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Security guard killed inside Qatar Embassy in Paris

A security guard was killed in the early hours of Monday inside the Qatar Embassy in Paris in an incident that does not appear to have any links to terrorism, a source close to the investigation said.
The incident took place at around 0630 (0430 GMT), the source said, adding that the suspect had entered the embassy and had a row with the security guard, who died after being punched.

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The Paris prosecutor’s office confirmed the death and said one person had been arrested on the spot.
“I can confirm that an investigation was opened today on the count of murder,” the prosecutor’s office said.

Read more: Iran will ‘avenge’ killing of IRGC colonel: President

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Sandstorm forces closure of Iraqi airports and public buildings

Iraq closed public buildings and temporarily shut airports Monday as another sandstorm — the ninth since mid-April — hit the country, authorities said.

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The capital Baghdad was enveloped in a giant dust cloud that left usually traffic-choked streets largely deserted, an AFP correspondent said.

Prime Minister Mustafa al-Kadhemi ordered all work to cease in public institutions, with the exception of health facilities and security agencies.

He cited “poor climatic conditions and the arrival of violent sandstorms” in a statement issued by his office.

Iraq is ranked as one of the five most vulnerable nations to climate change and desertification.

The environment ministry has warned that over the next two decades, Iraq could endure an average of 272 days of sandstorms per year, rising to above 300 by 2050.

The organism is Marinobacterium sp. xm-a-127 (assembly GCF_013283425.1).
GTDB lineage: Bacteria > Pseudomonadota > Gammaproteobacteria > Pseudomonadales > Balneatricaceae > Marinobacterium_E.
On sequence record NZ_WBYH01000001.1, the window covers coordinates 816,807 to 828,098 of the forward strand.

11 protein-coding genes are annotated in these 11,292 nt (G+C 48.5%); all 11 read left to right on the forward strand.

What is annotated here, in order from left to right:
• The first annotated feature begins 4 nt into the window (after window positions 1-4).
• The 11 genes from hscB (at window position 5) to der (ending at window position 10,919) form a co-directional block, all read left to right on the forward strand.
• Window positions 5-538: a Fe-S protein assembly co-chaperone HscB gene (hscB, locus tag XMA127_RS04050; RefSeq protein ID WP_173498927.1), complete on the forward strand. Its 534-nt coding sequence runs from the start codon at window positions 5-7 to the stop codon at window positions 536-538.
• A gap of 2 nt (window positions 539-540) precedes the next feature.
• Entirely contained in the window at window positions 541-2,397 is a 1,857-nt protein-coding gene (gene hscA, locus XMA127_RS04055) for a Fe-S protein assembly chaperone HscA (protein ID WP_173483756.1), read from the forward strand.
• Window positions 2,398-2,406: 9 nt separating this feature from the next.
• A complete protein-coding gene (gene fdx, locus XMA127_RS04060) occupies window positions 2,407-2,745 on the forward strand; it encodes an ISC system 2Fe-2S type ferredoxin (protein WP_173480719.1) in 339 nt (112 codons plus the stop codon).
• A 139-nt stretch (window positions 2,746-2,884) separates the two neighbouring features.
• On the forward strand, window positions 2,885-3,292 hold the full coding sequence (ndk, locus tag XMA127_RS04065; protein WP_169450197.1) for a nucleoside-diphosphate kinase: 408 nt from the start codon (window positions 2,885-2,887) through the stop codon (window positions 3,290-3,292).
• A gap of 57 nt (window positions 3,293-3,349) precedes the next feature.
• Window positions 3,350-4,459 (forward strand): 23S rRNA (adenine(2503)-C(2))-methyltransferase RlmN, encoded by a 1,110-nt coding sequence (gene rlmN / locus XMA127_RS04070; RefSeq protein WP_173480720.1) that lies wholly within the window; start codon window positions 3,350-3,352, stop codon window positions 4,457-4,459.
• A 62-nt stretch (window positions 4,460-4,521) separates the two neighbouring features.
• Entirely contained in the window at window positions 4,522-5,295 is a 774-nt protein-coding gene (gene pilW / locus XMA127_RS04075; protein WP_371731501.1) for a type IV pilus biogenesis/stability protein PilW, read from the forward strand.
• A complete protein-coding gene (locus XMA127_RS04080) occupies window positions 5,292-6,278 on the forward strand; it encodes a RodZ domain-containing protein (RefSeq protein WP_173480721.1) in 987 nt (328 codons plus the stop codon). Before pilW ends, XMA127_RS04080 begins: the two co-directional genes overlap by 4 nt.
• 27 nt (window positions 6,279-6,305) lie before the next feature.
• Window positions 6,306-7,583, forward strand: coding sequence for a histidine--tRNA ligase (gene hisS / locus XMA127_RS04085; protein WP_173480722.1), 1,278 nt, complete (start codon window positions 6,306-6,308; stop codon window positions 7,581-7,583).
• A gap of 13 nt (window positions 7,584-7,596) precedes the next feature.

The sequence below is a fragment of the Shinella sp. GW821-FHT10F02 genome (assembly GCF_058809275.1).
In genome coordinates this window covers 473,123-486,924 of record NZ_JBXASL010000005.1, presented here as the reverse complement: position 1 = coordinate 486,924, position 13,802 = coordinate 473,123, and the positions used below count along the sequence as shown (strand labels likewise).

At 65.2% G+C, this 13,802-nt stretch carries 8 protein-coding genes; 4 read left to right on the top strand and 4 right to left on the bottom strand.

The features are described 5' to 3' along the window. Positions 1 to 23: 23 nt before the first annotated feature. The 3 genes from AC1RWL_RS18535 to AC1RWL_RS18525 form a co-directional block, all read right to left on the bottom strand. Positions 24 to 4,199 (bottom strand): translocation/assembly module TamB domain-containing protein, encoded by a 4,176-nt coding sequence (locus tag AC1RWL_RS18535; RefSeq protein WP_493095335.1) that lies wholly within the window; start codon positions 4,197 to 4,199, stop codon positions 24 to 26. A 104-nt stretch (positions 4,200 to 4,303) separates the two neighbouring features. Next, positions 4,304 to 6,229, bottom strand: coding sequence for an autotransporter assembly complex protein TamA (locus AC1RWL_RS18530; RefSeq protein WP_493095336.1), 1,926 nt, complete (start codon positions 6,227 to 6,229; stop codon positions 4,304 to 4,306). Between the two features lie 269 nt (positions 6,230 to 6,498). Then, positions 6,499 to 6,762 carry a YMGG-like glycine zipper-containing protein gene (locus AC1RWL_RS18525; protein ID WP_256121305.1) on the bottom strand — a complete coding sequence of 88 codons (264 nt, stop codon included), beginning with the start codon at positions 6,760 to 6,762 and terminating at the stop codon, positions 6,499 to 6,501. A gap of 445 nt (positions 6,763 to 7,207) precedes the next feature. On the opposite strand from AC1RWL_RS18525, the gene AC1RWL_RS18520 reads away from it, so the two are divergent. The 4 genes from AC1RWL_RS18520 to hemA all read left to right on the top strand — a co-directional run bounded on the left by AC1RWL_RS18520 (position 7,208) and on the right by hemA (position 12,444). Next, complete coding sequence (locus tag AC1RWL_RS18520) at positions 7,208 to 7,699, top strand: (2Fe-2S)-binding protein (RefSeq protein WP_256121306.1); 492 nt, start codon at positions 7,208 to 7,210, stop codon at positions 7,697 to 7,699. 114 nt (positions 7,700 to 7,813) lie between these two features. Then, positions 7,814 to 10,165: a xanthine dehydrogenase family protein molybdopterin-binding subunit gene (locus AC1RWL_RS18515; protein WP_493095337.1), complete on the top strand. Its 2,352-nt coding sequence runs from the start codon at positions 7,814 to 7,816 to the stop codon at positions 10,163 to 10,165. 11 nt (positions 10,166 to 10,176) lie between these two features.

Air traffic was suspended Monday at international airports in Baghdad, Erbil and Najaf, according to statements issued by each airport, before authorities announced later in the morning that flights were resuming at Baghdad and Erbil.

The previous two sandstorms killed one person and sent nearly 10,000 people to hospital with respiratory problems.

The Middle East has always been battered by sandstorms, but they have become more frequent and intense in recent years.

The trend has been associated with rising heat and water scarcity, overuse of river water, more dams, overgrazing and deforestation.

Oil-rich Iraq is known in Arabic as the land of the two rivers, in reference to the Tigris and Euphrates.

Iraq’s environment ministry has said the weather phenomenon could be addressed by increasing vegetation cover and planting trees that act as windbreaks.

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Oxfam tells Davos: Time to tax growing billionaire club

The COVID-19 pandemic has created a new billionaire every 30 hours and now one million people could fall into extreme poverty at the same pace, Oxfam said Monday as the Davos summit returns.

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The international charity said it was time to tax the rich to support the less fortunate as the global elite gathered at the Swiss mountain haven for the World Economic Forum after a two-year Covid-induced absence.

Oxfam said it expects 263 million people to sink into extreme poverty this year, at a rate of one million every 33 hours, as soaring inflation has added a cost-of-living crisis on top of COVID-19.

By comparison, 573 people became billionaires during the pandemic, or one every 30 hours.

“Billionaires are arriving in Davos to celebrate an incredible surge in their fortunes,” Oxfam executive director Gabriela Bucher said in a statement.

“The pandemic and now the steep increases in food and energy prices have, simply put, been a bonanza for them,” Bucher said.

“Meanwhile, decades of progress on extreme poverty are now in reverse and millions of people are facing impossible rises in the cost of simply staying alive,” she said.

Oxfam called for a one-off “solidarity tax” on billionaires’ pandemic windfall to support people facing soaring prices as well as fund a “fair and sustainable recovery” from the pandemic.

It also said it was time to “end crisis profiteering” by rolling out a “temporary excess profit tax” of 90 percent on windfall profits of big corporations.

Oxfam added that an annual wealth tax on millionaires of two percent, and five percent for billionaires, could generate $2.52 trillion a year.

Such a wealth tax would help lift 2.3 billion people out of poverty, make enough vaccines for the world and pay for universal health care for people in poorer countries, it said.

Oxfam based its calculations on the Forbes list of billionaires and World Bank data.